For the long version, check out the team’s paper in the open access journal iScience under the title, “Efficient CO2 Utilization via a Hybrid Na-CO2 System Based on CO2 Dissolution.

The research team is confident that the results of the new system justify further work. In addition to the conversion efficiency of 50%, the cell operated reliably for more than 1,000 hours.

The system also eliminated carbon emissions, which is a bug in certain non-aqueous (aka aprotic) cells. Aprotic cells also tend to lose performance as solids accumulate on the surface of the electrode.

What About Hydrogen?

It’s worth noting here that sustainable hydrogen is not necessarily the same as renewable hydrogen, but it is a step up on the sparkling green future scale.

Regardless of whether or not fuel cell electric vehicles crack the mainstream market for passenger cars, hydrogen demand is anticipated to skyrocket in the future partly due to rising demand for maritime uses and long-haul trucking.

In that regard, the UNIST team may have some catching up to do. The US company Fuel Cell Energy has already commercialized a carbon capture and recycling system that generates electricity and produces hydrogen.

Fuel Cell Energy crossed the CleanTechnica radar in 2016 for a carbon capture project at a power plant in South Carolina, supported by the Department of Energy and — for reasons — ExxonMobil. Earlier this month it embarked on a carbon capture project in California that deploys landfill gas to generate electricity and hydrogen. Fuel Cell Energy also has a similar biogas-enabled hydrogen project with Toyota under its belt in California.

For an entirely different take on carbon capture and waste gas recycling, check out another US company, LanzaTech.

No Future For Carbon Sequestration, For Now

Meanwhile, the FutureGen project appears to be all but dead. It already suffered one near-death experience when former President Bush nixed funding in 2008. Former President Obama revived it in 2009 as part efforts to kickstart the US economy after the global financial crisis, but by 2015 it became clear that more sustainable alternatives to “clean” coal were on the horizon.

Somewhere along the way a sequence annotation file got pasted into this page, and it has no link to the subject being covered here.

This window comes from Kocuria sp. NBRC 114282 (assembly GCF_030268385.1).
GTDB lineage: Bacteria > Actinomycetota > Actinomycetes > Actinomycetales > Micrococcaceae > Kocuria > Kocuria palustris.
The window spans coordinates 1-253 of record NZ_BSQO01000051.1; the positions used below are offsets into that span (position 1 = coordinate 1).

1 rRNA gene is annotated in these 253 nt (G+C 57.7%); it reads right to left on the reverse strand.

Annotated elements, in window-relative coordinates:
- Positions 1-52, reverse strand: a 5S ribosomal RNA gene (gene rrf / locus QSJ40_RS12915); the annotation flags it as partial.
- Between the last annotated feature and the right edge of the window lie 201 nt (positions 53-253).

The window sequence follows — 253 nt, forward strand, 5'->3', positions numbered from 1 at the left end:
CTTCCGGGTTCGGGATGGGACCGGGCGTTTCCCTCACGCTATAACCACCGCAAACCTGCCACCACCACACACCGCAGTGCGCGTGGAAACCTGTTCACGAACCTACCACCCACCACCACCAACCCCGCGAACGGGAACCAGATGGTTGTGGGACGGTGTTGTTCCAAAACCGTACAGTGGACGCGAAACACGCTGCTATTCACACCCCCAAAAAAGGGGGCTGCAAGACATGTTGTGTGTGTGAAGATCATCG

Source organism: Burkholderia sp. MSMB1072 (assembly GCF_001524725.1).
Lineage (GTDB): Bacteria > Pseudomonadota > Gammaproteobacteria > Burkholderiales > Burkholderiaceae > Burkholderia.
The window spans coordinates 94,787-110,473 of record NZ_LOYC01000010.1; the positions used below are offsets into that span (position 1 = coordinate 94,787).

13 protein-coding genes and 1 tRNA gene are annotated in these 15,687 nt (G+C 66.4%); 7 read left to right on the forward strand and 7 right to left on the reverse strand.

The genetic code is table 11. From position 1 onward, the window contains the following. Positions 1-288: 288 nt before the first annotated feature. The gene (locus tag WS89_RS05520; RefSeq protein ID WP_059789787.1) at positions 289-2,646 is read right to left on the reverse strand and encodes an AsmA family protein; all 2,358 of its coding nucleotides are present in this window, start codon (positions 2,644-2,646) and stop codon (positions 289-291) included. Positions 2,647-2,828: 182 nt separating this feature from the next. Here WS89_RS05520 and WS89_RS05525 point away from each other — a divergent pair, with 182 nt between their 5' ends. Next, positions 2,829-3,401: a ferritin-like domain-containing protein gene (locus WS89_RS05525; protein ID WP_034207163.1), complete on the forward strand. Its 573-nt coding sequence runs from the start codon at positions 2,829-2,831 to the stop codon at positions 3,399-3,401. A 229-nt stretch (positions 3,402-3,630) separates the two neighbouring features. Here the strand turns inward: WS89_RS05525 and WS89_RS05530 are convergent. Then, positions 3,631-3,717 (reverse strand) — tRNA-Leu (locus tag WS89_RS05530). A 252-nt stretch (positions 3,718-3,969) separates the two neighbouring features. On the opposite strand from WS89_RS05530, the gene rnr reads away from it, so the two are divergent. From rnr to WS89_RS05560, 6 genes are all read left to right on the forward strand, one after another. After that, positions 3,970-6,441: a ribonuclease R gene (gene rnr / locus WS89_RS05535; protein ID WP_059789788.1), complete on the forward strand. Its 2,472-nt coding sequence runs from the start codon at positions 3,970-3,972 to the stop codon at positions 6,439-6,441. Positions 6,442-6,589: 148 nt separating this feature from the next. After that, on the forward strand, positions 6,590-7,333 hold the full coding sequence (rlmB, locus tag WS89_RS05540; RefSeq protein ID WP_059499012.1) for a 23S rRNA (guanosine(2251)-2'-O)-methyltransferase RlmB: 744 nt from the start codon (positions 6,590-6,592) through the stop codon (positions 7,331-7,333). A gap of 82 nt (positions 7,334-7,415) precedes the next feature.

Resuscitating the experiment under the Trump* administration appears nearly impossible, so that could be the end of large-scale sequestration.

The US Department of Energy is still actively pursuing research aimed at bringing down the cost of carbon capture, but now the focus appears to be on reclaiming CO2 for other uses rather than dumping it somewhere for the next generation to deal with.

CleanTechnica is reaching out to Fuel Cell Energy to see what’s in store for the future, so stay tuned for more on that.

Follow me on Twitter.

*Developing story.

Image: carbon recycling system via UNIST.

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Written By

Tina specializes in military and corporate sustainability, advanced technology, emerging materials, biofuels, and water and wastewater issues. Views expressed are her own. Follow her on Twitter @TinaMCasey and Google+.